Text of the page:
He shows a series of posters for a ski resort, with dramatic photos of snowboarders upside-down in mid-leap. The headlines, all caps, appear upside-down at the bottom of the page. This, he alleges, conveys "…the subliminal message that there are no limits at the resort."
Quite a feat, considering there's no such thing as subliminal advertising techniques that have any effect. But let's be fair; maybe he meant they convey that impression. Fine. Exactly how does he know that anyone besides him is getting the no-limits message from his upside-down type? Saying “this is what happens” doesn’t make it so.
Oh, and by the way, setting a line of type in all caps reduces readership. So does putting it upside down. I know this from testing, not speculation. It's a lesser sin for short headlines, which these are. But ... subliminal? Please.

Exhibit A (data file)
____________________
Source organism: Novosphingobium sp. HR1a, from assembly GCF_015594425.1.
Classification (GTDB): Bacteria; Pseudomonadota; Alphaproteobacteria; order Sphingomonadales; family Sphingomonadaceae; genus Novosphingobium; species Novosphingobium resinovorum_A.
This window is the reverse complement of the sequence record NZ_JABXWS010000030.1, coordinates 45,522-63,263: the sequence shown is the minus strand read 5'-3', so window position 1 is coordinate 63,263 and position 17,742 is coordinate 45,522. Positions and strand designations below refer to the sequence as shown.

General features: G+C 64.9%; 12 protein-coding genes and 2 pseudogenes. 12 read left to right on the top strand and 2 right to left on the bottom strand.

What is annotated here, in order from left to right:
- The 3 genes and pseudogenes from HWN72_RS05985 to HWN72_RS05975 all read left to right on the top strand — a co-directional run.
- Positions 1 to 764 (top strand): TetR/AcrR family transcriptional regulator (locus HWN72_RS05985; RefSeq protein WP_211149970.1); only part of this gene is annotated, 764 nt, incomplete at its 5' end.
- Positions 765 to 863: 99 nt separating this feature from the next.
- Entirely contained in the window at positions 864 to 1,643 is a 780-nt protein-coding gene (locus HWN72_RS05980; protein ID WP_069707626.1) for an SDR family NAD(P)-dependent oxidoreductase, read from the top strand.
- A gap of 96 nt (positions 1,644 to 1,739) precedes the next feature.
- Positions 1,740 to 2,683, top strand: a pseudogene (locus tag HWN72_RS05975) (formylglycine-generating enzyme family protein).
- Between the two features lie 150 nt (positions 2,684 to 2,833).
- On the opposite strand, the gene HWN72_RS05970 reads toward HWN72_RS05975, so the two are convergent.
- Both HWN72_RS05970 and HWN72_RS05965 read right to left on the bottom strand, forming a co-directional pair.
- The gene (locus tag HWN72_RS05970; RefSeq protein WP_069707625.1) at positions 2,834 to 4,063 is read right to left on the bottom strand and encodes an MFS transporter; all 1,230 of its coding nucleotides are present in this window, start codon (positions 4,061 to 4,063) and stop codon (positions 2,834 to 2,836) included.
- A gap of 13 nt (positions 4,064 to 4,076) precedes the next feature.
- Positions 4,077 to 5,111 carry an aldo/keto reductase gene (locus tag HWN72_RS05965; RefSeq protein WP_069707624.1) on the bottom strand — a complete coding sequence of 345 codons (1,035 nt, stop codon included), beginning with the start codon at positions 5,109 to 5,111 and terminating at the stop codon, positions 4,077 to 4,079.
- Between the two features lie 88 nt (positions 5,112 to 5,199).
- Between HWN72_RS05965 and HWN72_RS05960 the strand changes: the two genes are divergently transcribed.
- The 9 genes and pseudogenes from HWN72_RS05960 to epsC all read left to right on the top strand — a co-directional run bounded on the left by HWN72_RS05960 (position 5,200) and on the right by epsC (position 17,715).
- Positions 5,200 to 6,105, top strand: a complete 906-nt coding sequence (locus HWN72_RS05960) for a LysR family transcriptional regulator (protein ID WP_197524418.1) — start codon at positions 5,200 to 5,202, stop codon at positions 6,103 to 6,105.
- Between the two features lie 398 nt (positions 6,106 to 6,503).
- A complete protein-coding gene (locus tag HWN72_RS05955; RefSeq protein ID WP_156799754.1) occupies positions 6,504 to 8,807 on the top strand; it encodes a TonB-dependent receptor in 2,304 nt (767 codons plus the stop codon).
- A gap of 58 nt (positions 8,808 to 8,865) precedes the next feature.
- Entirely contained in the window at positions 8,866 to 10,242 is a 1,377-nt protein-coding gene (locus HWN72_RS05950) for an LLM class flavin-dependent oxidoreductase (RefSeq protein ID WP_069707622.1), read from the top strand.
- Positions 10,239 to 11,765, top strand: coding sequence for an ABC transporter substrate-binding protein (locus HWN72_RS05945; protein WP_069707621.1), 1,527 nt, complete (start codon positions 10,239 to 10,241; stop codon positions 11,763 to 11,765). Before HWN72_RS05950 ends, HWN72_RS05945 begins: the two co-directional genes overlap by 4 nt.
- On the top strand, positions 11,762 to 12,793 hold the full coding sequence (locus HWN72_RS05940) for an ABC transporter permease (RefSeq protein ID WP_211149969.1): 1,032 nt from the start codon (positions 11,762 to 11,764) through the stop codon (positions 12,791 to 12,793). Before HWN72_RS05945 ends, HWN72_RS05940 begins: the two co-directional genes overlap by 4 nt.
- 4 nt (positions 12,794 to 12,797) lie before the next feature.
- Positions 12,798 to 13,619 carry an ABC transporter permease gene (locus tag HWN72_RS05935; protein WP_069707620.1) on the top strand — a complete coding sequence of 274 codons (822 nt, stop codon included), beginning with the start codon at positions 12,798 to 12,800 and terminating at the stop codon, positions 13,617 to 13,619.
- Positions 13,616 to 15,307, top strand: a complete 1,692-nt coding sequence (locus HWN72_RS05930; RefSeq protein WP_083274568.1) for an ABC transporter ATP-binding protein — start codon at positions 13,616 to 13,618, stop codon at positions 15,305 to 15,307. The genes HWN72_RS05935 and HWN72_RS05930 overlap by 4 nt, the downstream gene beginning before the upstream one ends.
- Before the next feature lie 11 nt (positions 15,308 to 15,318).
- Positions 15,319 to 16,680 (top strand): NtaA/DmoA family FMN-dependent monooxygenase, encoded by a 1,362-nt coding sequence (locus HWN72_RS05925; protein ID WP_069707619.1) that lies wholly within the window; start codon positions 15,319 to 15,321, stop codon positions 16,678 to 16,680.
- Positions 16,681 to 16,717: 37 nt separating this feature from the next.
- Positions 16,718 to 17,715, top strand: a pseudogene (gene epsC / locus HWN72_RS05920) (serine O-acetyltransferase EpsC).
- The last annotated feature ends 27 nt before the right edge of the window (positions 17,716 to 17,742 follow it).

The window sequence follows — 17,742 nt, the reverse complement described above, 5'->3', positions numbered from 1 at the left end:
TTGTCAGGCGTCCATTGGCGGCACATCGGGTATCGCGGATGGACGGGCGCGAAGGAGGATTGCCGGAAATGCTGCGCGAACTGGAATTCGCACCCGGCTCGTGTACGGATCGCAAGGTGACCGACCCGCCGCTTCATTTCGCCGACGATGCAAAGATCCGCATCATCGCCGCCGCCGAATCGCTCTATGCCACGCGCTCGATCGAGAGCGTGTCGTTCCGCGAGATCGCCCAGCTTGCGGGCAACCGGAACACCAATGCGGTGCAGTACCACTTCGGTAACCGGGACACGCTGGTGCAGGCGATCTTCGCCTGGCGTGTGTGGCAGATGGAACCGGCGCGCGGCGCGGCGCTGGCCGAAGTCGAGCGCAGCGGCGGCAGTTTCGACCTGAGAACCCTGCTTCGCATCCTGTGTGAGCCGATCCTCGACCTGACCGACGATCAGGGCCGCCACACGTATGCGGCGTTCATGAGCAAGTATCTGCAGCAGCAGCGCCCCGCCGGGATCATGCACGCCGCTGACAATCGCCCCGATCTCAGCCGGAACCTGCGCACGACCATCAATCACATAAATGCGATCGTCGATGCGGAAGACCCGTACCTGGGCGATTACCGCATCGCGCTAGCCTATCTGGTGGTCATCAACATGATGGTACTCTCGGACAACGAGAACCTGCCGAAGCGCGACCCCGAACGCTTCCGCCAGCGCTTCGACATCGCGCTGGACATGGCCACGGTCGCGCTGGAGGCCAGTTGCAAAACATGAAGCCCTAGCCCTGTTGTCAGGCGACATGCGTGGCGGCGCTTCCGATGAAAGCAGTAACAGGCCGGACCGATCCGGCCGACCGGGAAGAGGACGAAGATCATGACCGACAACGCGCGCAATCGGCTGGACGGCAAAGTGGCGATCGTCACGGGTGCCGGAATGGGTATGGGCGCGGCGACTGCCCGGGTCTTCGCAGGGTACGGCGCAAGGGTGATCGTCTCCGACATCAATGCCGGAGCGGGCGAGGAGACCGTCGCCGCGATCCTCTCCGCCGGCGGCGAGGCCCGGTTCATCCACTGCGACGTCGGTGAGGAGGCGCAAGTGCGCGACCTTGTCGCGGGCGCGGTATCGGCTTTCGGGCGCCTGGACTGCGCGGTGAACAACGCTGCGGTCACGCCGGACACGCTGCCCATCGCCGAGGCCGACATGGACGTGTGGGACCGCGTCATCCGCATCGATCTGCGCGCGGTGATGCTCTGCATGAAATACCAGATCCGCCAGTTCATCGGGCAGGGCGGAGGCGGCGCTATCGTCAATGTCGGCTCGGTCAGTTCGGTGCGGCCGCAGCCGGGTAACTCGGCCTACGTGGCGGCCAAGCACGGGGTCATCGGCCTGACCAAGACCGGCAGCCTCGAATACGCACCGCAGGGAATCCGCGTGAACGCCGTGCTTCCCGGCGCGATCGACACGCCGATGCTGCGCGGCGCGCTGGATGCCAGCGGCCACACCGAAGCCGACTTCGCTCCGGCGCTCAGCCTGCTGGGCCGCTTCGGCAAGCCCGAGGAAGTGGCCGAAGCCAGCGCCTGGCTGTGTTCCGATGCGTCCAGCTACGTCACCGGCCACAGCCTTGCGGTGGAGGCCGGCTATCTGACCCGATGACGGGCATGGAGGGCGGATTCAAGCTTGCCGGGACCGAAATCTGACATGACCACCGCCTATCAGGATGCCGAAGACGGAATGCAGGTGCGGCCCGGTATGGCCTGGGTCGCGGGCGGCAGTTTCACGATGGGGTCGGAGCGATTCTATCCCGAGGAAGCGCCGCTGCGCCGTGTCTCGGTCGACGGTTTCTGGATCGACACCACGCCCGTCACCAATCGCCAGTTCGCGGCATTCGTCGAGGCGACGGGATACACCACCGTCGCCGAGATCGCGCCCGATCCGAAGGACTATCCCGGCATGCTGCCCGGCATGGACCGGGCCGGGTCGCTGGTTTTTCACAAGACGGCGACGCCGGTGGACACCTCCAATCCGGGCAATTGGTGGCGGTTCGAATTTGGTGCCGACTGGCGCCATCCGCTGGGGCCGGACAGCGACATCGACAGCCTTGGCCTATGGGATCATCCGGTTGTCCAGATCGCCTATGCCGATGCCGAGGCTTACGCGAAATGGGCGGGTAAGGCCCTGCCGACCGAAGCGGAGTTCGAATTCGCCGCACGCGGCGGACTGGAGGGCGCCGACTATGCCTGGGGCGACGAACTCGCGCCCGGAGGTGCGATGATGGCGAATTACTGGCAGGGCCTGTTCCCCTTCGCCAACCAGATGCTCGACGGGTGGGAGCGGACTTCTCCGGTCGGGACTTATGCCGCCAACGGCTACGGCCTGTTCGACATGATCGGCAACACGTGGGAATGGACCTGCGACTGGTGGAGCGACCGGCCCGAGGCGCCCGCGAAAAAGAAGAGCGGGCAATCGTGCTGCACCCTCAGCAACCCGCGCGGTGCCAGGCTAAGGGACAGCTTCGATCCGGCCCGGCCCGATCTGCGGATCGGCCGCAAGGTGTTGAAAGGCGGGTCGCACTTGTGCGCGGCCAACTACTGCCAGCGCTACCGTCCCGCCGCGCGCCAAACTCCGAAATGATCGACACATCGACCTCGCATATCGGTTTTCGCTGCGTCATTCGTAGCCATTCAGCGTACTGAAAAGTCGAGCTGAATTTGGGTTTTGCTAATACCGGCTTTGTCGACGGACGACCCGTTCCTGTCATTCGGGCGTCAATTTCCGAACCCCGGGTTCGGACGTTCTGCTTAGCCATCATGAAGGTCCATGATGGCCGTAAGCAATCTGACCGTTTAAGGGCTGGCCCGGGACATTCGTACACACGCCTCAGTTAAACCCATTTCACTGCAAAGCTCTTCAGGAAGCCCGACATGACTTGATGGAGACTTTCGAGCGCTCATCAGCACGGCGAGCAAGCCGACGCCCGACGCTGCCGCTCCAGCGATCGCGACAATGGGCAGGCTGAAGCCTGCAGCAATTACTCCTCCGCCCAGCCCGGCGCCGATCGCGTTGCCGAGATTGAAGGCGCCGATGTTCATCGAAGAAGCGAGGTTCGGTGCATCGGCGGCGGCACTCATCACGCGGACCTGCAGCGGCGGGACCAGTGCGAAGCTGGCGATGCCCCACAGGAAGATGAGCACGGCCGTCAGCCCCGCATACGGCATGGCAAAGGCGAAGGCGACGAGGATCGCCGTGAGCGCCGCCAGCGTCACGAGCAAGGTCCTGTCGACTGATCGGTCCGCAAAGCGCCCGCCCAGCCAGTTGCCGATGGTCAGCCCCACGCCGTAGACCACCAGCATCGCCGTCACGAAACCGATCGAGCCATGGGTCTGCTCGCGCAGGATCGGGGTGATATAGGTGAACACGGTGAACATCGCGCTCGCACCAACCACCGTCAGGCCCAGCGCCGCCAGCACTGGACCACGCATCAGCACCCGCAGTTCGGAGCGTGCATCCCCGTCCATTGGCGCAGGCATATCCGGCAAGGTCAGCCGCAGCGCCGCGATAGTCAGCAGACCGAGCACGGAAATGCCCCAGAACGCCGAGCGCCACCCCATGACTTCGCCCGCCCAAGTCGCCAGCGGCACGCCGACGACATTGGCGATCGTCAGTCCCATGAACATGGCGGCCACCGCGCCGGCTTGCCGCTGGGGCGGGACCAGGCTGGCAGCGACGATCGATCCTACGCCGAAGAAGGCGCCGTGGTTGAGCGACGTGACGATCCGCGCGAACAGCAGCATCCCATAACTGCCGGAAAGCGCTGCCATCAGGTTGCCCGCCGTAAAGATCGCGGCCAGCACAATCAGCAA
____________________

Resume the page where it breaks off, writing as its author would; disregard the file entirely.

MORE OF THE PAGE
Next he shows a shopping bag for a lingerie store. On the bag is an admittedly cool illustration of a bra, with copy set in calligraphy of varying sizes swirling about to form the cups. He says it tells "…an evocative story in an engaging manner." Evocative the story may be. I wouldn't know. I was unwilling to rotate the bag (or myself) to read the message.
It doesn't matter how cool the type looks if no one can read it. If you turn it, swirl it, reverse it, set it in caps, use goofy fonts, erratically change fonts or sizes or shape it into a bra, no one will read it. It's too much work — and no one cares enough about what an advertiser has to say to work for it.
Do not think that by making text challenging to read you will motivate people to dig in and decipher it. That would be like saying diners will be more motivated to eat a meal if you make it smell bad.
Right after I fired him, one designer hurled this accusation at me: "You refuse to admit that design is the most important part of advertising."
Guilty as charged.